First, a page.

One of the most wonderfully delicious times I’ve had in Italy was when my husband and I joined Arthur Schwartz’s Cook at Seliano group in Paestum.
Arthur is a passionate expert when it comes to Italian cuisine—check out two of his many inspiring cookbooks:
Naples at Table and The Southern Italian Table. It’s great fun to be around him and his co-host, Baronessa Cecilia Bellelli, who owns Tenuta Seliano, the agriturismo where the cooking vacation is based.
Even if you’re not taking class, Tenuta Seliano is a perfect spot to relax in rural surroundings, eat very well, and explore Campania. Just a short walk away are three of the best preserved Greek Temples in the world.
Twenty minutes north is Salerno,what Arthur calls, “one of the most charming towns on the Amalfi Coast.” Set at the coast’s southern border, Salerno is a perfect stop for a Golden Day, especially when you have advice from Arthur.
“Go to the Giardino della Minerva,” he began, when I spoke with him by phone a couple of days ago. This is the oldest botanical garden in Europe, created in the early 1300s, when there was a medical school here. You’ll find it above Salerno’s medieval historic center. To get there, you take a public elevator, found diagonally across from the centro storico’s parking lot. The garden is made up of 6 terraces, filled with about 260 plant species, including such rarities as the legendary mandrake and ginseng. On the top terrace, is a Tea Room, La Tiseneria. Here you get a panoramic view of the port and sea, while you sip teas made from the garden’s herbs.
Salerno’s centro storico is one of the best preserved in Italy—with narrow, arched alleys (vicoli) and broad vias lined with delightful shops. The major attraction is the 11th century Cathedral, dedicated to Saint Matthew—his bones are kept in a crypt under the main altar. And on the way up to it, on Via Duomo, are good antique shops.
I always love hearing Arthur’s restaurant advice. “There are lots of pizzerias to choose from,” he says. Always the teacher, he explains the difference between Neapolitan and Salernitani pizza: “Salerno’s crust has a smaller ring, it’s less puffy and the crust is crisper than what you’ll find in Naples.” A great place for Neapolitan pizza in Salerno is Antica Pizzeria Vicolo della Neve (Vicolo della Neve 24, 089 225705, closed Wed). Neve means “snow” and the vicolo got its name because in olden days the tunnel beneath the street was used to store ice, wrapped in straw, that was hauled down from the surrounding mountains by mules. In addition to pizza, you can order good oven-baked dishes here–such as stuffed peppers, salt cod and potatoes, meatballs, or pasta fagioli.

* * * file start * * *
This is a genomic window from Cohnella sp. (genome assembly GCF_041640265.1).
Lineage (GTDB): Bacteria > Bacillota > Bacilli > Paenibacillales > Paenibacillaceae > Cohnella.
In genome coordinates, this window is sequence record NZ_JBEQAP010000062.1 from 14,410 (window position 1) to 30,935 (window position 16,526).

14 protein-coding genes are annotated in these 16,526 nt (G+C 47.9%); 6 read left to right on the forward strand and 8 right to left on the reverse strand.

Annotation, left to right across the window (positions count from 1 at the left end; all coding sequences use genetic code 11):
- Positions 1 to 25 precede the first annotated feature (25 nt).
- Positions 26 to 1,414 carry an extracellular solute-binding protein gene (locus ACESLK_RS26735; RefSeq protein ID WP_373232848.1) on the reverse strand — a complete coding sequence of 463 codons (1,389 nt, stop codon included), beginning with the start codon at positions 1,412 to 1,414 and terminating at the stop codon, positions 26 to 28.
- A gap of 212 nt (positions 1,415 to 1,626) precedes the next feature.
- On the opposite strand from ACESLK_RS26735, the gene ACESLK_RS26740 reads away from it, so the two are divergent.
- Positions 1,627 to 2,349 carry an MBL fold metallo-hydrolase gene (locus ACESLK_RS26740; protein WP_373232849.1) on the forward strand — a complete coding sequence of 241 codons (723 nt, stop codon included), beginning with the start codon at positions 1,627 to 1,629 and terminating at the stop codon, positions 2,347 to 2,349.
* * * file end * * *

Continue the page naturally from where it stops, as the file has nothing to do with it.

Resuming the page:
For great Salerno style pizza, if you’re feeling adventurous, Arthur’s advice is to head to O Paisano (Via Bottiglieri di Giovi 19, 84133 Salerno, 089 750861), in the hills on the outskirts of town, where you can also enjoy delicious fritti (fried antipasti).
Salerno’s best shopping is in the centro storico on Via dei Mercanti, where you’ll find unique stores selling jewelry, locally made leather goods, and hats. You also should stop for dolce at Pasticceria Pantaleone (Via dei Mercanti 77, closed Tues). It’s not a sit down place, but you can pick up goodies to go, such as baba or Scazzetta del Cardinale—Salerno’s signature cake filled with lemon cream, covered with strawberry-flavored icing. Mercanti eventually becomes Corso Vittorio Emanuele (the more modern part of town), where you’ll find traditional Italian chain stores, such as Benetton and La Feltrinelli.
“And join in on the passegiatta, that starts around 5:30, along Via dei Mercanti and the surroundings,” says Arthur. “On Saturday nights the streets fill up with the 20 to 30 year olds, spilling out from the bars…”
Grazie mille for taking us to yet another delicious, vibrant place, Arturo!
*For more info about Arthur Schwartz, Italy, and Cook at Seliano custom vacations, go to http://www.thefoodmaven.com.